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Thursday, June 16, 2016
I AM NOT A NUMBER, by Jenny Kay Dupuis and Kathy Kacer
Dupuis is a member of the Nipissing First Nation.
In 1928, Dupuis's grandmother, Irene Couchie Dupuis, was taken to a residential school in Canada. "Residential" is the term used in Canada for the schools created by the Canadian government. They are similar to the government boarding schools in the U.S. These were schools designed to "christianize" and "civilize" Native children. Some of them were mission schools where efforts were made to convert the children to whatever denomination ran the school.
I Am Not A Number opens with a frightening moment. An Indian agent is at their door, to take Irene and her brothers to residential school. When Irene's mother tries to keep Irene, the agent says "Give me all three or you'll be fined or sent to jail." Irene's parents, like many Native parents, were coerced into giving up their children.
When Irene arrives at the school and tells the nun (it is a mission school run by the Catholic Church) her name, she's told "We don't use names here. All students are known by numbers. You are 759." Irene thinks to herself that she is not a number, hence, the title for the book.
Her hair, as the cover shows, was cut. That happened to children when they arrived at the schools. It was one in a long string of traumatic moments that Native children experienced at residential or boarding schools.
Another was being punished for using their own language. At one point, Irene gives another girl a piece of bread. The girls speak briefly to each other in their language, Ojibwe. One of the nuns hits Irene with a wooden spoon, telling her "That's the devil's language." The nun drags Irene away for "a lesson." The lesson? Using a bedpan filled with hot coals to burn Irene's hands and arms. It was one kind of abuse that children received, routinely.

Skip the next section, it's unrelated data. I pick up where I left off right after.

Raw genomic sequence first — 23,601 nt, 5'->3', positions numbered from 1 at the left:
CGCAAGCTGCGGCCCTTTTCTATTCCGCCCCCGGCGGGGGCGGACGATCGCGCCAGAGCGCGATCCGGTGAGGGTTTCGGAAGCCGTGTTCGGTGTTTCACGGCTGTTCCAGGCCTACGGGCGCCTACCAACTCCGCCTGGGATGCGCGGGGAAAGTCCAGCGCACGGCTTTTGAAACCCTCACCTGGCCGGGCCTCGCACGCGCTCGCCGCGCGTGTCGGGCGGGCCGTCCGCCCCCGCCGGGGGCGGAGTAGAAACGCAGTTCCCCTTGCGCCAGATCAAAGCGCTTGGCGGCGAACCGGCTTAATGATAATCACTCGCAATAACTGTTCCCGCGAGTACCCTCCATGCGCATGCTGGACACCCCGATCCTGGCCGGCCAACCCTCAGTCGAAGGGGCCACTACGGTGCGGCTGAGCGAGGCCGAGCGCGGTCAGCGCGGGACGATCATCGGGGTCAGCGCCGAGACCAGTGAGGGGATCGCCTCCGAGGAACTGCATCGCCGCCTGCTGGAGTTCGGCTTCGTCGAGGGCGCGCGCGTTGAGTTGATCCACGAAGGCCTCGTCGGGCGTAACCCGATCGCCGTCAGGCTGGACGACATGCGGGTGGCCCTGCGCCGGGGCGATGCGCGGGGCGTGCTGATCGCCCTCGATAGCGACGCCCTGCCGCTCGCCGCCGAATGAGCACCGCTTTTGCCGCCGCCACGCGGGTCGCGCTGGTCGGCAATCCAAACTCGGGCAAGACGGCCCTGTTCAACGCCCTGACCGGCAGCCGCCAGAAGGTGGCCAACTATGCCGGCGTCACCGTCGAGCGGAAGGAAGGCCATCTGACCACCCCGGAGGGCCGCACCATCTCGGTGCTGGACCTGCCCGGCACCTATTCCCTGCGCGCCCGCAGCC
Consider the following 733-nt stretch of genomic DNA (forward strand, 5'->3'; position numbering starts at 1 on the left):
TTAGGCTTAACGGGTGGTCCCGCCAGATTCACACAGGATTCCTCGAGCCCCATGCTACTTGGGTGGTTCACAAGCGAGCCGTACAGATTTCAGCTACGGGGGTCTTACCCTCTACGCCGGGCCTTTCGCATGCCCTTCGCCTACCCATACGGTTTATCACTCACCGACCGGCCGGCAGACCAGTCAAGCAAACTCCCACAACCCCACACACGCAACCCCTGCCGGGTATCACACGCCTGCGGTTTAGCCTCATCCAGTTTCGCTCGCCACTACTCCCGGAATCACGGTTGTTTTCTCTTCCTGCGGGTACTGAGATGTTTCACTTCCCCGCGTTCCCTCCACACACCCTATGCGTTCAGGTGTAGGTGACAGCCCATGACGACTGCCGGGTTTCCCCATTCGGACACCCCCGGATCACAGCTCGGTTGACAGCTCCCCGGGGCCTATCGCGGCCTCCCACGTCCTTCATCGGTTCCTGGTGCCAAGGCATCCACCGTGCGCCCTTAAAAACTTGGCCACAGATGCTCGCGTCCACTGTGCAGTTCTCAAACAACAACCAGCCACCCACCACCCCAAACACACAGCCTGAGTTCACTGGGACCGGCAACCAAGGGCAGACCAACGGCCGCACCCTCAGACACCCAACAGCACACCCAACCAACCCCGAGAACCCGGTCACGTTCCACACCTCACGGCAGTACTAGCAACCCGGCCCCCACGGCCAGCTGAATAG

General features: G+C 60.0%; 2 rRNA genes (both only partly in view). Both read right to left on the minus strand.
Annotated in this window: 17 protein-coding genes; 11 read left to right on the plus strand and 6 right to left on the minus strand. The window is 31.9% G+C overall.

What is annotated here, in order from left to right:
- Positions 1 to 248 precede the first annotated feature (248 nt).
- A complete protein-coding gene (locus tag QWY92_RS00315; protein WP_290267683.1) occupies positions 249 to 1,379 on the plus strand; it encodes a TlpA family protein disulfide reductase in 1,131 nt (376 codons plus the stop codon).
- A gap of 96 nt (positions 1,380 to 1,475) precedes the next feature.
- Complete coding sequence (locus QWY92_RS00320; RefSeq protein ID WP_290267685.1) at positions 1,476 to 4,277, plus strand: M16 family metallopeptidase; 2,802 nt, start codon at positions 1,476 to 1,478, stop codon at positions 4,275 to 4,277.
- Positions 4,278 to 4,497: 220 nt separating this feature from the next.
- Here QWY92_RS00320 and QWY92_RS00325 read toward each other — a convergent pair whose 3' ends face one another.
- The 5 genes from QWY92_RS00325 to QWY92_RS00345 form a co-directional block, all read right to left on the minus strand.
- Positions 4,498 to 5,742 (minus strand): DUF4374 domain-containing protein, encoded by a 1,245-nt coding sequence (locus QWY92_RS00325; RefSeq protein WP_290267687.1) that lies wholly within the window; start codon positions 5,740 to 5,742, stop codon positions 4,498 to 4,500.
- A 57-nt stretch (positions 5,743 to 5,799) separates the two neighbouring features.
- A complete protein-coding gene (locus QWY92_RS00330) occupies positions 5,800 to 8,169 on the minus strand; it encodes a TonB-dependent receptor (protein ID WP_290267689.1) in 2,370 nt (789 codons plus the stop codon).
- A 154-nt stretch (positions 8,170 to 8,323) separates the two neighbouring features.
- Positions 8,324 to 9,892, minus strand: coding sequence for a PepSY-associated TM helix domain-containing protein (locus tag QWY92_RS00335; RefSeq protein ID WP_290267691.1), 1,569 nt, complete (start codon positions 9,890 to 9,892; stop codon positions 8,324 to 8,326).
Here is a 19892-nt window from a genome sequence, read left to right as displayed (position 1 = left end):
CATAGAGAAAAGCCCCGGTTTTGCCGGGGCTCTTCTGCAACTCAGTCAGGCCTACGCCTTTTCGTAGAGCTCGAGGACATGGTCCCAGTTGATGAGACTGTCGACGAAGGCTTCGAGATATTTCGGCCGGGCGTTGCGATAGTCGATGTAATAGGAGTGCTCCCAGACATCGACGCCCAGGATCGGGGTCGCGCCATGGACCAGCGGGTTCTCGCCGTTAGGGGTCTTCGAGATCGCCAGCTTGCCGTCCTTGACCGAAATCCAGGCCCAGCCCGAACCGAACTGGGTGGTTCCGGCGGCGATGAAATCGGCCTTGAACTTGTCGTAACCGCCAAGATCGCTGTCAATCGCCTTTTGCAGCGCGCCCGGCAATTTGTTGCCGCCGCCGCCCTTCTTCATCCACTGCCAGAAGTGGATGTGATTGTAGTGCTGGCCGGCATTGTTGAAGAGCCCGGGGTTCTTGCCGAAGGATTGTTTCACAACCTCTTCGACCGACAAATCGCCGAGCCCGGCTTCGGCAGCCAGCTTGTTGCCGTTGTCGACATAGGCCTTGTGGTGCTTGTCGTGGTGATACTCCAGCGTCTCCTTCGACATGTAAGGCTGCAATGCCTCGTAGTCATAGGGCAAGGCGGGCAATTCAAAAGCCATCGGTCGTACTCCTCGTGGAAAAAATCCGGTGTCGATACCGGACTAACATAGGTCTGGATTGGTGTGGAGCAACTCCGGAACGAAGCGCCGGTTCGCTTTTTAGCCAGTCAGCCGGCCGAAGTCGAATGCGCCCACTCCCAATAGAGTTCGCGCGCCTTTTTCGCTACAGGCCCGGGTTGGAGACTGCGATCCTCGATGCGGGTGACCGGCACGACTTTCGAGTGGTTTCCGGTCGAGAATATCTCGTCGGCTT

Irene's story ends on a different note than many of the residential and boarding school stories. She and her brothers go home for the summer. What she tells her parents about her time at the school moves them to make plans so that Irene and her brothers don't go back. When the agent shows up in the fall, the children hide in their dad's workshop. The agent looks for them, but Irene's dad challenges the agent, saying "Call the police. Have me arrested." In a low, even voice, he tells the agent that he (the agent) will never take his children away again. In the Afterword, Dupuis writes that her grandmother was only at the school for that one year. Her father's resistance worked. She was able to stay home, with her family.
Residential and boarding school stories are hard to read, but they're vitally important. In the back matter, Dupuis and Kacer provide historical information about the residential school system. They reference the report the Truth and Reconciliation Commission (the TRC) released in 2015, too. The work of the TRC is being shared in Canada, and books like I Am Not A Number should be taught in schools in Canada, and the U.S., too. In my experience, schools don't hesitate to share stories of "savage Indians" who "massacre" those "innocent settlers." In fact, the Native peoples who fought those settlers were fighting to protect their own families and homelands. Depicting them as aggressors is a misrepresentation of history. The history of the US and Canada is far more complex than is taught. It is way past time that we did a better job of teaching children the facts.
I'll end with this: I'm thrilled whenever I see books in which the author/publisher have opted not to use italics for the words that aren't English ones. There's no italics when we read miigwetch (thank you) and other Ojibwe words in I Am Not A Number. Kudos to Second Story Press for not using italics.